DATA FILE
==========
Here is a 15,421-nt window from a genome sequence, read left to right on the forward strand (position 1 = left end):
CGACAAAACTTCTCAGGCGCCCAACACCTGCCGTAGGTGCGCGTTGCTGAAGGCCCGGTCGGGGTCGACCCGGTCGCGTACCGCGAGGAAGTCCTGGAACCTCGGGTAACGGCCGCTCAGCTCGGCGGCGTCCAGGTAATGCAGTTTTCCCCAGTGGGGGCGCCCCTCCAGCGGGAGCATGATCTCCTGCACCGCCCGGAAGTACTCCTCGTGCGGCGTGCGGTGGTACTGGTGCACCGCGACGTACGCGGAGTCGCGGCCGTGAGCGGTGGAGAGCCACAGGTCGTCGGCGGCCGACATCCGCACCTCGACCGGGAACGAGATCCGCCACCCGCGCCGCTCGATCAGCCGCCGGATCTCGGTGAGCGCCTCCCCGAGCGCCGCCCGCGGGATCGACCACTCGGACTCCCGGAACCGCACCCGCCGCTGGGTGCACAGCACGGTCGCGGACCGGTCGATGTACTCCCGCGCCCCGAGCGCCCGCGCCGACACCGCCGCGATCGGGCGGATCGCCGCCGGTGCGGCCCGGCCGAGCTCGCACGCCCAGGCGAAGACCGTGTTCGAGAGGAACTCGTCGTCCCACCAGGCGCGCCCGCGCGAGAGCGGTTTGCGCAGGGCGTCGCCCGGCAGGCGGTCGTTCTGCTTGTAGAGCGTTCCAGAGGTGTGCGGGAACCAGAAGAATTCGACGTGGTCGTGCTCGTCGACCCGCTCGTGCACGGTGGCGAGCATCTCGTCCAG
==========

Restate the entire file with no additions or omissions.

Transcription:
Here is a 15,421-nt window from a genome sequence, read left to right on the forward strand (position 1 = left end):
CGACAAAACTTCTCAGGCGCCCAACACCTGCCGTAGGTGCGCGTTGCTGAAGGCCCGGTCGGGGTCGACCCGGTCGCGTACCGCGAGGAAGTCCTGGAACCTCGGGTAACGGCCGCTCAGCTCGGCGGCGTCCAGGTAATGCAGTTTTCCCCAGTGGGGGCGCCCCTCCAGCGGGAGCATGATCTCCTGCACCGCCCGGAAGTACTCCTCGTGCGGCGTGCGGTGGTACTGGTGCACCGCGACGTACGCGGAGTCGCGGCCGTGAGCGGTGGAGAGCCACAGGTCGTCGGCGGCCGACATCCGCACCTCGACCGGGAACGAGATCCGCCACCCGCGCCGCTCGATCAGCCGCCGGATCTCGGTGAGCGCCTCCCCGAGCGCCGCCCGCGGGATCGACCACTCGGACTCCCGGAACCGCACCCGCCGCTGGGTGCACAGCACGGTCGCGGACCGGTCGATGTACTCCCGCGCCCCGAGCGCCCGCGCCGACACCGCCGCGATCGGGCGGATCGCCGCCGGTGCGGCCCGGCCGAGCTCGCACGCCCAGGCGAAGACCGTGTTCGAGAGGAACTCGTCGTCCCACCAGGCGCGCCCGCGCGAGAGCGGTTTGCGCAGGGCGTCGCCCGGCAGGCGGTCGTTCTGCTTGTAGAGCGTTCCAGAGGTGTGCGGGAACCAGAAGAATTCGACGTGGTCGTGCTCGTCGACCCGCTCGTGCACGGTGGCGAGCATCTCGTCCAG